Design methodology for compact photonic-crystal-based wavelength division multiplexers
We present an extremely compact wavelength division multiplexer design, as well as a general framework for designing and optimizing frequency selective devices embedded in photonic crystals satisfying arbitrary design constraints. Our method is based on the Dirichlet-to-Neumann simulation method and uses low rank updates to the system to efficiently scan through many device designs.
Sensitivity enhancement in photonic crystal slab biosensors
Mohamed El Beheiry, Victor Liu, Shanhui Fan, and Ofer Levi
Refractive index sensitivity of guided resonances in photonic crystal slabs is analyzed. We show that modal properties of guided resonances strongly affect spectral sensitivity and quality factors, resulting in substantial enhancement of refractive index sensitivity. A three-fold spectral sensitivity enhancement is demonstrated for suspended slab designs, in contrast to designs with a slab resting over a substrate. Spectral sensitivity values are additionally shown to be unaffected by quality factor reductions, which are common to fabricated photonic crystal nano-structures. Finally, we determine that proper selection of photonic crystal slab design parameters permits biosensing of a wide range of analytes, including proteins, antigens, and cells. These photonic crystals are compatible with large-area biosensor designs, permitting direct access to externally incident optical beams in a microfluidic device.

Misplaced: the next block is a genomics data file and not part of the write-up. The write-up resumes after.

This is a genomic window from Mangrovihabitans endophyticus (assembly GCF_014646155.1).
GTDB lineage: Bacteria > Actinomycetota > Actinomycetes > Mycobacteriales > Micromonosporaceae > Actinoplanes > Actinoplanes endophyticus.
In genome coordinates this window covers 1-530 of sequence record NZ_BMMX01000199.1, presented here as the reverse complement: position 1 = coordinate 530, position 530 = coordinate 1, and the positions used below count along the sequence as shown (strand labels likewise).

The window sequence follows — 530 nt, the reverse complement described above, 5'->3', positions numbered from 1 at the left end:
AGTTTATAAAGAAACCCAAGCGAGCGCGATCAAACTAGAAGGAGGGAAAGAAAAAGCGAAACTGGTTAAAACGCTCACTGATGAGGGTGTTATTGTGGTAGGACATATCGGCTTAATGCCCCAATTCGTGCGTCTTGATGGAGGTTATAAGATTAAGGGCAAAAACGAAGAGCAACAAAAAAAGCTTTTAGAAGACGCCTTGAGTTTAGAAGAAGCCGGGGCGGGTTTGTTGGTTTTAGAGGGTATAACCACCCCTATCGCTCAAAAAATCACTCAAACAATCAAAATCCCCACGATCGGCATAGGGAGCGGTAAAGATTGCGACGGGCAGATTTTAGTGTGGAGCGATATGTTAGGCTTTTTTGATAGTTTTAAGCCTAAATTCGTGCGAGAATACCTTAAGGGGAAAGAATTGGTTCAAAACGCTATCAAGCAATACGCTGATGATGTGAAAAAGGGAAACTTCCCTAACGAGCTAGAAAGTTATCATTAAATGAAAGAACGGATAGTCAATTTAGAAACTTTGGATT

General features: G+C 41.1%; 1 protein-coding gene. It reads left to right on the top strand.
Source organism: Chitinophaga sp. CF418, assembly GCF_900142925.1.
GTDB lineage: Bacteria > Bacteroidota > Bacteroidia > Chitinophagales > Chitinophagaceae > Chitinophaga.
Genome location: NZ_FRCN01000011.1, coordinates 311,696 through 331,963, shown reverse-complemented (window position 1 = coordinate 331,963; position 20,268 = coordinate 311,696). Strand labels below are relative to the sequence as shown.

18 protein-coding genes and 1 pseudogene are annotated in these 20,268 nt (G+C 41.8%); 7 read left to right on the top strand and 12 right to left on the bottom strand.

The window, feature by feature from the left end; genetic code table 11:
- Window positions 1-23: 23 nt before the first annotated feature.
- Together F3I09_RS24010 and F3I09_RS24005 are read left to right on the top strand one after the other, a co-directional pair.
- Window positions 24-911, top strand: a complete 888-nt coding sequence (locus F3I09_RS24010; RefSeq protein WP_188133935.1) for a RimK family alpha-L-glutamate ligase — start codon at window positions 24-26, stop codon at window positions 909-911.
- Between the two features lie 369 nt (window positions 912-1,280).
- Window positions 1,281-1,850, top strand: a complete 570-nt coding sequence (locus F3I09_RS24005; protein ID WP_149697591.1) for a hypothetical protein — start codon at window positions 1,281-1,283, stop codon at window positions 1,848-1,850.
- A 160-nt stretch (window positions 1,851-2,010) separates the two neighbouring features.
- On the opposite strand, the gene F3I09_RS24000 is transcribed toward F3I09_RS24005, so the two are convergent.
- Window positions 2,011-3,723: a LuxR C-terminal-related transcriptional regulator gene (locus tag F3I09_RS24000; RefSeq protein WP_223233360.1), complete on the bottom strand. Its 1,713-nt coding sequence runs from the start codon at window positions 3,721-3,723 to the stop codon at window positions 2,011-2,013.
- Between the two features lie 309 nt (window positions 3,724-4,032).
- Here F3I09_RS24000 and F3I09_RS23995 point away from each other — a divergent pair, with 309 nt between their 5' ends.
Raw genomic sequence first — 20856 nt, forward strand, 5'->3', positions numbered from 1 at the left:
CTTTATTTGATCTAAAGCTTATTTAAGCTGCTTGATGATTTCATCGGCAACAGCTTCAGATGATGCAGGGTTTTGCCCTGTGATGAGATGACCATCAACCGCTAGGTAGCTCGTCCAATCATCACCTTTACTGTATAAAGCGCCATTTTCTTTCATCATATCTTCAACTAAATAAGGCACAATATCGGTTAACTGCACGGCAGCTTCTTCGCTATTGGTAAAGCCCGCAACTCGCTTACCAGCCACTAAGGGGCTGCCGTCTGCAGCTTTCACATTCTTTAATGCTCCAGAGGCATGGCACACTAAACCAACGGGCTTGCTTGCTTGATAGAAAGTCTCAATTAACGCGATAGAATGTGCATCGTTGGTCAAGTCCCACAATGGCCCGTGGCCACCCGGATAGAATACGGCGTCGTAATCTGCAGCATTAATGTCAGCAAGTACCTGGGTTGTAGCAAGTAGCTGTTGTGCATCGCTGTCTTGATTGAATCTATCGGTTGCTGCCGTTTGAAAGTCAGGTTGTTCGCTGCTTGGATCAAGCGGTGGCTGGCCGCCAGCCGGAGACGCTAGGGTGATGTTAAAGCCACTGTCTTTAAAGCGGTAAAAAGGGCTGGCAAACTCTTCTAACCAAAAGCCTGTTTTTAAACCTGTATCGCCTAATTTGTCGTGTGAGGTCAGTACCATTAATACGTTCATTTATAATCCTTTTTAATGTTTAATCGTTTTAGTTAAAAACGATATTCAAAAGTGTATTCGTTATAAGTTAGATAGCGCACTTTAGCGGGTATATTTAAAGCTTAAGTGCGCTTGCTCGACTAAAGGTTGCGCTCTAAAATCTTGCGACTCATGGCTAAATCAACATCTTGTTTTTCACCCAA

Resonance-enhanced optical forces between coupled photonic crystal slabs
The behaviors of lateral and normal optical forces between coupled photonic crystal slabs are analyzed. We show that the optical force is periodic with displacement, resulting in stable and unstable equilibrium positions. Moreover, the forces are strongly enhanced by guided resonances of the coupled slabs. Such enhancement is particularly prominent near dark states of the system, and the enhancement effect is strongly dependent on the types of guided resonances involved. These structures lead to enhancement of light-induced pressure over larger areas, in a configuration that is directly accessible to externally incident, free-space optical beams.
I had originally wondered about the topological structure of the dark states in our 3-parameter space. Our suspicion that they are 1D analytic curves appears to be confirmed by Shipman & Tu

Undergraduate research

At Caltech, I worked in the Caltech Nanofabrication Group under the direction of Axel Scherer. It was there that I first became interested in nanophotonics and getting involved with fabrication work. I did SURFs during the summers of 2004 and 2005, where I worked with Joerg Schilling on Silicon photonics and light emitters. Later for my senior thesis project, I worked with Zhaoyu Zhang on making tiny lasers. I believe the resulting publication was (is?) a record-holder for the smallest laser.

Visible submicron microdisk lasers
The authors describe the performance of submicron microdisk lasers fabricated within InGaP/InGaAlP quantum well material working at room temperature. The smallest lasers, with diameters of approximately 600 nm, feature ultrasmall mode volumes and exhibit single mode operation at low threshold powers. Their small cavity volumes of approximately 0.03 cubic microns enable microdisk lasers to be used as spectroscopic sources. Here the authors demonstrate the fabrication and characterization of visible, monolithically fabricated, submicron microdisk lasers.